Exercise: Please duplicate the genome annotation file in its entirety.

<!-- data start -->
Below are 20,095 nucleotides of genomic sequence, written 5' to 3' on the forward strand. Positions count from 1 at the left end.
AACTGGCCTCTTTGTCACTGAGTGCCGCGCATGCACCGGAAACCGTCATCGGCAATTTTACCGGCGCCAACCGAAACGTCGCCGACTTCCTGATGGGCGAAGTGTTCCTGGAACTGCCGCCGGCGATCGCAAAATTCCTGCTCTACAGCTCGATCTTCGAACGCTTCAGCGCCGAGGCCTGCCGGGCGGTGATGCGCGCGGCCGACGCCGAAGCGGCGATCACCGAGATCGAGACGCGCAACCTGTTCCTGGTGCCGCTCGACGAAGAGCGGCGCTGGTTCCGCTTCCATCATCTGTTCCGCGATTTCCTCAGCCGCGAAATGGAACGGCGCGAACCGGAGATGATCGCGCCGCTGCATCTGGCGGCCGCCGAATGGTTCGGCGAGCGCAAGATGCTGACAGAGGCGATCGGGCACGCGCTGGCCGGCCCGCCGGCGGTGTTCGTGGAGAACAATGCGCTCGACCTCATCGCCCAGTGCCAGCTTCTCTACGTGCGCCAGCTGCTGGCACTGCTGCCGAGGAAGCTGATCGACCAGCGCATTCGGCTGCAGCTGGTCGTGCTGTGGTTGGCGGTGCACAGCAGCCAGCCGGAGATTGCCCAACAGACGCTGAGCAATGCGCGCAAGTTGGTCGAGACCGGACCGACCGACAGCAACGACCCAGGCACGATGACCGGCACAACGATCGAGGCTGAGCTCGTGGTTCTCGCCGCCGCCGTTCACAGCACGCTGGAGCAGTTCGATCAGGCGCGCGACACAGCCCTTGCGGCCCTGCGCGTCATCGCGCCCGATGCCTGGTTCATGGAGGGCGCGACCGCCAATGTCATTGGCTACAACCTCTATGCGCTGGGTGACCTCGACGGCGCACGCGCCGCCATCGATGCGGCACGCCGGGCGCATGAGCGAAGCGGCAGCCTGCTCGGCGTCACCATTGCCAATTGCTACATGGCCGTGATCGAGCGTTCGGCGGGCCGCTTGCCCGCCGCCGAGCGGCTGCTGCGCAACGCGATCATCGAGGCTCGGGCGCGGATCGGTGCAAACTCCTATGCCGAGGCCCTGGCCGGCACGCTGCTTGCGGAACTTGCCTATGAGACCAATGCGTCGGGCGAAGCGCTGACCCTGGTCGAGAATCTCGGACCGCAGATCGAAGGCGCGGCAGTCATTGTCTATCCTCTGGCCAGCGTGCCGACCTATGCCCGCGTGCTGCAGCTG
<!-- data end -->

Below are 20,095 nucleotides of genomic sequence, written 5' to 3' on the forward strand. Positions count from 1 at the left end.
AACTGGCCTCTTTGTCACTGAGTGCCGCGCATGCACCGGAAACCGTCATCGGCAATTTTACCGGCGCCAACCGAAACGTCGCCGACTTCCTGATGGGCGAAGTGTTCCTGGAACTGCCGCCGGCGATCGCAAAATTCCTGCTCTACAGCTCGATCTTCGAACGCTTCAGCGCCGAGGCCTGCCGGGCGGTGATGCGCGCGGCCGACGCCGAAGCGGCGATCACCGAGATCGAGACGCGCAACCTGTTCCTGGTGCCGCTCGACGAAGAGCGGCGCTGGTTCCGCTTCCATCATCTGTTCCGCGATTTCCTCAGCCGCGAAATGGAACGGCGCGAACCGGAGATGATCGCGCCGCTGCATCTGGCGGCCGCCGAATGGTTCGGCGAGCGCAAGATGCTGACAGAGGCGATCGGGCACGCGCTGGCCGGCCCGCCGGCGGTGTTCGTGGAGAACAATGCGCTCGACCTCATCGCCCAGTGCCAGCTTCTCTACGTGCGCCAGCTGCTGGCACTGCTGCCGAGGAAGCTGATCGACCAGCGCATTCGGCTGCAGCTGGTCGTGCTGTGGTTGGCGGTGCACAGCAGCCAGCCGGAGATTGCCCAACAGACGCTGAGCAATGCGCGCAAGTTGGTCGAGACCGGACCGACCGACAGCAACGACCCAGGCACGATGACCGGCACAACGATCGAGGCTGAGCTCGTGGTTCTCGCCGCCGCCGTTCACAGCACGCTGGAGCAGTTCGATCAGGCGCGCGACACAGCCCTTGCGGCCCTGCGCGTCATCGCGCCCGATGCCTGGTTCATGGAGGGCGCGACCGCCAATGTCATTGGCTACAACCTCTATGCGCTGGGTGACCTCGACGGCGCACGCGCCGCCATCGATGCGGCACGCCGGGCGCATGAGCGAAGCGGCAGCCTGCTCGGCGTCACCATTGCCAATTGCTACATGGCCGTGATCGAGCGTTCGGCGGGCCGCTTGCCCGCCGCCGAGCGGCTGCTGCGCAACGCGATCATCGAGGCTCGGGCGCGGATCGGTGCAAACTCCTATGCCGAGGCCCTGGCCGGCACGCTGCTTGCGGAACTTGCCTATGAGACCAATGCGTCGGGCGAAGCGCTGACCCTGGTCGAGAATCTCGGACCGCAGATCGAAGGCGCGGCAGTCATTGTCTATCCTCTGGCCAGCGTGCCGACCTATGCCCGCGTGCTGCAGCTG